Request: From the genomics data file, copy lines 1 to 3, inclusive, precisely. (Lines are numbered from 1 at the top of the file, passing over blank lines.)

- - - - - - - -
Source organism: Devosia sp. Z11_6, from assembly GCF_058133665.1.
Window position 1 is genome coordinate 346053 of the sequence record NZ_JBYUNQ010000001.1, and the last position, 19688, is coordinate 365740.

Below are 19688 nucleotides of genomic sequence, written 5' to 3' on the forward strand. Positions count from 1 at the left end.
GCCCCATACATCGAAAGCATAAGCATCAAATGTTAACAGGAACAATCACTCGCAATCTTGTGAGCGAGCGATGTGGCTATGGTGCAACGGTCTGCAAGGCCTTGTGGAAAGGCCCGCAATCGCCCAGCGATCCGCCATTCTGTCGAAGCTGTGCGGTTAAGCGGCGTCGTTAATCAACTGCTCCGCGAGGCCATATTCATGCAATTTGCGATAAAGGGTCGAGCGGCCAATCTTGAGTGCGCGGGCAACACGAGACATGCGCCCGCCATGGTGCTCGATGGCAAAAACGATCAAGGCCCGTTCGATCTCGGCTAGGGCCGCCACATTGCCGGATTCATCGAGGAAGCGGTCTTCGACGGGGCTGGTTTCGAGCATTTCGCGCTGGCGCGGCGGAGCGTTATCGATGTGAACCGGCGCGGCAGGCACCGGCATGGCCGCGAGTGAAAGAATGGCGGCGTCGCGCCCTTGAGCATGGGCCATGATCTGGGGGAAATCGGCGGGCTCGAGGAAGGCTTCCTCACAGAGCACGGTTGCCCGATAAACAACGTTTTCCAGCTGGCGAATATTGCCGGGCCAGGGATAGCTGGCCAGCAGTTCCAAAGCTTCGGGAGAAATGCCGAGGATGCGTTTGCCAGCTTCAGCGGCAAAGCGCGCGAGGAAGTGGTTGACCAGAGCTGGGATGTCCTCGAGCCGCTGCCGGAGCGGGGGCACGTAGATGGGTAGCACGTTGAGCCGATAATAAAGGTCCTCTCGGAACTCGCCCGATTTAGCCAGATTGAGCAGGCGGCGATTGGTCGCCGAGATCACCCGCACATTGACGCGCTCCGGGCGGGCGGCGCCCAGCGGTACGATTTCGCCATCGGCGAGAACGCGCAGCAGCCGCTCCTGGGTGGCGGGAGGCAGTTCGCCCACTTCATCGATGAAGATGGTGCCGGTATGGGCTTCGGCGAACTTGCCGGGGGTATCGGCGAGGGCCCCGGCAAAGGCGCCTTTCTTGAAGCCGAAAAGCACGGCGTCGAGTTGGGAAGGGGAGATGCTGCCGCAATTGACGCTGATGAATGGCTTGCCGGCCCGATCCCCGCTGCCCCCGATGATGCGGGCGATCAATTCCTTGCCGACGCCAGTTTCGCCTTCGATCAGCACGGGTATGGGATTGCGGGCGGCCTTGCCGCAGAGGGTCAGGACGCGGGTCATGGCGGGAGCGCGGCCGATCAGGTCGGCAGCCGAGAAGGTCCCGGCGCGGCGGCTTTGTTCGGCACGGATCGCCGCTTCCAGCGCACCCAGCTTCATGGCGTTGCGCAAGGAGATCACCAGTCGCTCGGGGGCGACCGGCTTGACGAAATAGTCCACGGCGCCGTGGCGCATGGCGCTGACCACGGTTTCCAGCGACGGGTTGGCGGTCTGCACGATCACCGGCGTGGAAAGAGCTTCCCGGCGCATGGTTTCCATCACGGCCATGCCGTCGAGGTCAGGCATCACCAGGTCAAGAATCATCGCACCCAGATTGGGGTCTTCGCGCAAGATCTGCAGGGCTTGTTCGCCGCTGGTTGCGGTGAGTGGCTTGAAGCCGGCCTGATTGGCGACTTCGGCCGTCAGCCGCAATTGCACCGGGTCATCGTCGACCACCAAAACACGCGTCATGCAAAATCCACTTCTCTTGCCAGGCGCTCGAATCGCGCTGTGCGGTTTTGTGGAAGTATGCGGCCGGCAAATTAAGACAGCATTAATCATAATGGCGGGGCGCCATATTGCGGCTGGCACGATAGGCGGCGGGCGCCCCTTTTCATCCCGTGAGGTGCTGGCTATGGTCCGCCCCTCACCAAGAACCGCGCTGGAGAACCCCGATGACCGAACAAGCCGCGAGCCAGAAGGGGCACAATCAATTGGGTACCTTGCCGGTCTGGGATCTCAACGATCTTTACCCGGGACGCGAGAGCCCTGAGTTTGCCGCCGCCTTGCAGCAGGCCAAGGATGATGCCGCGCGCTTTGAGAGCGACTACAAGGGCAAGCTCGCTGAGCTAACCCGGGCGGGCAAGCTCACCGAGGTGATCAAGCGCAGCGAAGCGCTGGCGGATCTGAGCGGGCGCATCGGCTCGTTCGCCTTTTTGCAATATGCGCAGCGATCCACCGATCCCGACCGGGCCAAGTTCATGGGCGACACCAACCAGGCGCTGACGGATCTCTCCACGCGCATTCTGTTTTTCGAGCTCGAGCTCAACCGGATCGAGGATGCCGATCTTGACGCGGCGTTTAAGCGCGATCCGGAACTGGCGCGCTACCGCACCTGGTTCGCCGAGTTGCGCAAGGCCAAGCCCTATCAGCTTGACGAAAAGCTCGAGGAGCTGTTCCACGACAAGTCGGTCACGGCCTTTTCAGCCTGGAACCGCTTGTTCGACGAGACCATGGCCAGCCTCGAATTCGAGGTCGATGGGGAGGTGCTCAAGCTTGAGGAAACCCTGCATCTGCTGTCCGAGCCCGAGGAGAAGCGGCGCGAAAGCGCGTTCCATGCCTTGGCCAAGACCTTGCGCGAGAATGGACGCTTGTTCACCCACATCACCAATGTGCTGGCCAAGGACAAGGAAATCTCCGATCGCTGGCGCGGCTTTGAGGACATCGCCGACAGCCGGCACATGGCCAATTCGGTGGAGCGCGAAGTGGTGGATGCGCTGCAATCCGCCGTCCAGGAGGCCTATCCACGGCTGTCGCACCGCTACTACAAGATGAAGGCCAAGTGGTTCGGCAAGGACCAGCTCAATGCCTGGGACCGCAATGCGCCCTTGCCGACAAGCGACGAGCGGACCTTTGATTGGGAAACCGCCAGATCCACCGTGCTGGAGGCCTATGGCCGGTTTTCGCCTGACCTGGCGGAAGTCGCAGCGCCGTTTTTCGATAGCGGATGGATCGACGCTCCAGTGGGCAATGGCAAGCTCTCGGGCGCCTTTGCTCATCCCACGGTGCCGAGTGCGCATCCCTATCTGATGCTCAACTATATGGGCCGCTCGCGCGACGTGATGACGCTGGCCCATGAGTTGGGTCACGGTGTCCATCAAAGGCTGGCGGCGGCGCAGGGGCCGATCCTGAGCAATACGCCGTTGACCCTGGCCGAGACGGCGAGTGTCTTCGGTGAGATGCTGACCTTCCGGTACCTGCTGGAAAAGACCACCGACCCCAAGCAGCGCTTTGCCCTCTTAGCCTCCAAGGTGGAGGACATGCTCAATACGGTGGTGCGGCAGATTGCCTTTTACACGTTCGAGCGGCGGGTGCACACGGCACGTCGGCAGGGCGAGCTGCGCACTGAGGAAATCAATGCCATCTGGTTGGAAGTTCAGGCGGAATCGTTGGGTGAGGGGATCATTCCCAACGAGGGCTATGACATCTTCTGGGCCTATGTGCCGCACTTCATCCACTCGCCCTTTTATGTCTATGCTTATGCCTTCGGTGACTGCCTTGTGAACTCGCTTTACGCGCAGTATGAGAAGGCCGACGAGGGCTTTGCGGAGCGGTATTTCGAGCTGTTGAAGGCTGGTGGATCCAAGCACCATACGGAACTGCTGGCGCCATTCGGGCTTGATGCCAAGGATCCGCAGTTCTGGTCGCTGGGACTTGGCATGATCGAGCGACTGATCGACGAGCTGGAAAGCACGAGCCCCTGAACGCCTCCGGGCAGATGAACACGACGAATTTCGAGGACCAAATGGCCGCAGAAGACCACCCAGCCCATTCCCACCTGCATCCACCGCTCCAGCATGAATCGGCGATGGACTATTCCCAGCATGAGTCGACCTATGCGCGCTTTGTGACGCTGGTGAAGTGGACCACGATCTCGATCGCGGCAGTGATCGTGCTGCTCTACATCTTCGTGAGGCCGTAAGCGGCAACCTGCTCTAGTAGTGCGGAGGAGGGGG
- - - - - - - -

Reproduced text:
Source organism: Devosia sp. Z11_6, from assembly GCF_058133665.1.
Window position 1 is genome coordinate 346053 of the sequence record NZ_JBYUNQ010000001.1, and the last position, 19688, is coordinate 365740.

Below are 19688 nucleotides of genomic sequence, written 5' to 3' on the forward strand. Positions count from 1 at the left end.